In the wake of the global financial crisis (GFC), index ETFs were meant to offer risk-averse investors a safe and easy way to gain diversification. But nine years into the global market's bull run, they appear to be pushing US tech stocks into unrealistic valuations in ways that may end badly for many.
In late 2018, we are at a fork in the road where investors may want to reconsider their strategies. The trillions of dollars flowing into ETFs peaked in March and we're starting to see tech stocks return to earth. The FAANG stocks, which include the likes of Amazon, Facebook and Google, lost a combined US$172.7 billion in value on 10 October alone.
This paper discusses our view that ETFs are a bubble that are in turn a transmission mechanism for a tech stock bubble. And that many investors in ETFs that follow indexes are as exposed as those who bought into collateralised debt obligations before the GFC.
It also discusses the opposing regulatory and consumer forces that might pop the bubble, especially among tech stocks, and open up buying opportunities.
As the nine-year bull market has progressed, we have seen United States (US) index fund investors become over dependent on a hyper-narrow band of technology stocks. Today we stand on the resulting precipice - the investment universe has not seen so much capital concentrated in a single sector that, through convenient products, can be sold at the click of a mouse.
Meanwhile the emerging perception of regulatory risk will serve to remind investors again that projecting hyper-returns on equity out to infinity, to justify stratospheric share prices, is not a valid investment methodology.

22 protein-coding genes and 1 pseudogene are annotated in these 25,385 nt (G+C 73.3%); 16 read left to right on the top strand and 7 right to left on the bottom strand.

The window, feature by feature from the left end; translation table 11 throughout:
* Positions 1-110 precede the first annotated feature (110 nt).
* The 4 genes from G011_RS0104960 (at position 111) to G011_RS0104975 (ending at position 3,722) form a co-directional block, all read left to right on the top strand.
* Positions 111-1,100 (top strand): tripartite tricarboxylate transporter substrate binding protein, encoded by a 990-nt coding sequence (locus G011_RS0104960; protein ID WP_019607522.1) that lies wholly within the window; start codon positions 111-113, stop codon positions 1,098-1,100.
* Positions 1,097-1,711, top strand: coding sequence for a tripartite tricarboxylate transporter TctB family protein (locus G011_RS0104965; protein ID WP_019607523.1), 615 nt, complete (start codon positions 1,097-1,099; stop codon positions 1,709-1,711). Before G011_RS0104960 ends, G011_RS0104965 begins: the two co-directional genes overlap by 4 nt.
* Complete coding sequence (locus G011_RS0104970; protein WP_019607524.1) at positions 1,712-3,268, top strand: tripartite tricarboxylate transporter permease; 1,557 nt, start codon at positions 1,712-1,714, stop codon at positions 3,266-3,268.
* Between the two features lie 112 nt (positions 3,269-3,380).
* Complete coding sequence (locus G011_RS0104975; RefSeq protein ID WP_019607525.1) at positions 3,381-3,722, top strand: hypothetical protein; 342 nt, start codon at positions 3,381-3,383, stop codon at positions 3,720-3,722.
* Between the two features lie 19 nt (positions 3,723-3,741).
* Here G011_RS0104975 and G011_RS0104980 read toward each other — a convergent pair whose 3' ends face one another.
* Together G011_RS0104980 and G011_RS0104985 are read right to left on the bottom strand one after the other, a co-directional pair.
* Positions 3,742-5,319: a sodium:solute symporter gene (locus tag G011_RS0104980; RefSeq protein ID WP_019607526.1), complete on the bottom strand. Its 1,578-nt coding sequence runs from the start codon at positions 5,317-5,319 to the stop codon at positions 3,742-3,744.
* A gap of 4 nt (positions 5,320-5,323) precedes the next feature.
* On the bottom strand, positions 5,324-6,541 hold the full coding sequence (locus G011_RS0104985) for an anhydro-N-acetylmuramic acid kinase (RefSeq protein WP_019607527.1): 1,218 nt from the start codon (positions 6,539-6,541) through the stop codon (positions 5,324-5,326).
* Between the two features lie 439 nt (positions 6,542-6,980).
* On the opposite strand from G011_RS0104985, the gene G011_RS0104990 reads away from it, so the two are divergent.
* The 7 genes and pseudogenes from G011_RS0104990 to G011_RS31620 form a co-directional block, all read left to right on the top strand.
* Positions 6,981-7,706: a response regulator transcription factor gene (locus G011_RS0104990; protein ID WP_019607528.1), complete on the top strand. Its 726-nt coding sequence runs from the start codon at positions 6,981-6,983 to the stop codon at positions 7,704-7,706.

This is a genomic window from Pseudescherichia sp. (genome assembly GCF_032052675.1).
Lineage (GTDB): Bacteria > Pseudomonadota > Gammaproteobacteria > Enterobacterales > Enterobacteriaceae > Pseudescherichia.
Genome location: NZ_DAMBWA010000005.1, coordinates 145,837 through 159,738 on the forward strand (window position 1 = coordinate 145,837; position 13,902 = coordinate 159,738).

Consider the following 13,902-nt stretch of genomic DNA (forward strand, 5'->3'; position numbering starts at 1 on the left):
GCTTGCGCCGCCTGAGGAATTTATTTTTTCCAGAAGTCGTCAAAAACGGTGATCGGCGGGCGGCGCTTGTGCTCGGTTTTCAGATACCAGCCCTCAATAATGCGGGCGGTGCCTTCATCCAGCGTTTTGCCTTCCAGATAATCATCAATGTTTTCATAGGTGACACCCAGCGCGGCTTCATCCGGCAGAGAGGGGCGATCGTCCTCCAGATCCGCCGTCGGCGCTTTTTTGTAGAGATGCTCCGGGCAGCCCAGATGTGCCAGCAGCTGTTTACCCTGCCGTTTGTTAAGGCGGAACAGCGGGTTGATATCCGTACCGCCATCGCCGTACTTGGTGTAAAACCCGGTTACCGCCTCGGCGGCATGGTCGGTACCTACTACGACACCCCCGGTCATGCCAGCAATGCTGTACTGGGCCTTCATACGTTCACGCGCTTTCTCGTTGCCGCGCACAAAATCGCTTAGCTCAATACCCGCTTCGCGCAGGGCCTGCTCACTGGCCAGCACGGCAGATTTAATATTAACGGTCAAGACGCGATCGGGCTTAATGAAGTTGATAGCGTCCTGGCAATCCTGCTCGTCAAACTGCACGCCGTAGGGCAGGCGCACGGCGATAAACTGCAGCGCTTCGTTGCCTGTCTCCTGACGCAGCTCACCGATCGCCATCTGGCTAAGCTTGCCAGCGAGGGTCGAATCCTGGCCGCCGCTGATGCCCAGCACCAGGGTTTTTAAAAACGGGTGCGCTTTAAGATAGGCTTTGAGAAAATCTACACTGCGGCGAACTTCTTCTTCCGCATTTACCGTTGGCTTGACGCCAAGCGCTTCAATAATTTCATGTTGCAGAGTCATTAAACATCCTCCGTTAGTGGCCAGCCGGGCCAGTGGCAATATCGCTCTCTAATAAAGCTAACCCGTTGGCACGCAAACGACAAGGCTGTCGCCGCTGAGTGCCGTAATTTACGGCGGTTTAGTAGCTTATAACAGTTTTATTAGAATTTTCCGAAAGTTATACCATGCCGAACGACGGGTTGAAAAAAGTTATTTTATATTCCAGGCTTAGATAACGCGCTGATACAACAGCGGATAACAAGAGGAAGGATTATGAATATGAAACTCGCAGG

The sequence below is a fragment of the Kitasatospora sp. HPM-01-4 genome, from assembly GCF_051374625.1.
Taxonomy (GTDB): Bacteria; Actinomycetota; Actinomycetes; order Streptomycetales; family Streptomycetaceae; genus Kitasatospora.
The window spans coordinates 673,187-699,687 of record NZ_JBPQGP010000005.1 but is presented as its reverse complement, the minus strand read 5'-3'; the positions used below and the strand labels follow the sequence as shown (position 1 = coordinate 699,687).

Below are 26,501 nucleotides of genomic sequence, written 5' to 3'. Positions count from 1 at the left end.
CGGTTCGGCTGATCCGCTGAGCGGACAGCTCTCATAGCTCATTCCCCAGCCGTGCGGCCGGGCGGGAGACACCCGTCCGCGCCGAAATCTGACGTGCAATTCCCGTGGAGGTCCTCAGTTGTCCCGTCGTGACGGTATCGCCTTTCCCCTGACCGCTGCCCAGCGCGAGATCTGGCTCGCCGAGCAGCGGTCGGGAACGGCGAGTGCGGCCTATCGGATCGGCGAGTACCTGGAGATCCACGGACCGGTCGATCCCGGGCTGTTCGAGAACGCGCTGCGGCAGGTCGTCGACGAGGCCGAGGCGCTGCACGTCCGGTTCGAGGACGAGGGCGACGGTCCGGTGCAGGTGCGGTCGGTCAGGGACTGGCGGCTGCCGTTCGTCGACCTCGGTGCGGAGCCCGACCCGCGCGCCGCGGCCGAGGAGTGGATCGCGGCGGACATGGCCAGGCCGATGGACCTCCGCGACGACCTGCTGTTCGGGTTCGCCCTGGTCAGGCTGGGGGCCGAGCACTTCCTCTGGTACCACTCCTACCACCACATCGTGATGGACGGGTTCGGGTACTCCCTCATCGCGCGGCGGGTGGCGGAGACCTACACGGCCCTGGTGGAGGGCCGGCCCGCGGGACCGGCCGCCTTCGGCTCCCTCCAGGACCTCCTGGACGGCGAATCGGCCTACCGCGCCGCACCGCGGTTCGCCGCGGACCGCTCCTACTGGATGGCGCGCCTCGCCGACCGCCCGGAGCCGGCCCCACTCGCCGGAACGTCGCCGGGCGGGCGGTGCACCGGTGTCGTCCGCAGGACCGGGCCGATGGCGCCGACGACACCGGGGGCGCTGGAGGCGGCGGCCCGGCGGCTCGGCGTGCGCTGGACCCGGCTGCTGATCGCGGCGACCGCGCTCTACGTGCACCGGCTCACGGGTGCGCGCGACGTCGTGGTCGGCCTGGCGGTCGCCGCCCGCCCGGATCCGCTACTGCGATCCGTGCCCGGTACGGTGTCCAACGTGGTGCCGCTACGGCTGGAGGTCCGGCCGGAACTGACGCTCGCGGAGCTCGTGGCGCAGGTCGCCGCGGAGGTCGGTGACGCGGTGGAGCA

Last year, during our presentations to financial planners and their clients around the country, we began underscoring several important observations.
The first was that the proportion of the market's high returns that had been delivered by a handful of mega-cap tech stocks was historically unprecedented. The second was that as index exchange traded funds (ETFs) grew they were forced to invest ever greater amounts in these larger companies, irrespective of price or profit outlook. And finally, we noted that the stock turnover of the major US index ETFs was significantly higher than the turnover of even their largest holdings. While this would lead to a combination of high returns, and low volatility on the way up, the reverse would be true when investors began exiting.
We now appear to be at a fork in the road. There will be overreactions as higher quality tech companies are thrown out with the proverbial bath water. Such events will present opportunities for savvy investors. There will also be many traps.
In this whitepaper, we alert investors to the dangers of heavily tech-weighted US index funds - arguably one of the biggest fads investors have ever seen. We also argue that the consequences of an over-reliance by US ETF investors on the prospects of a narrow band of tech companies will impact investors in other regions and other asset classes, presenting mouth-watering opportunities.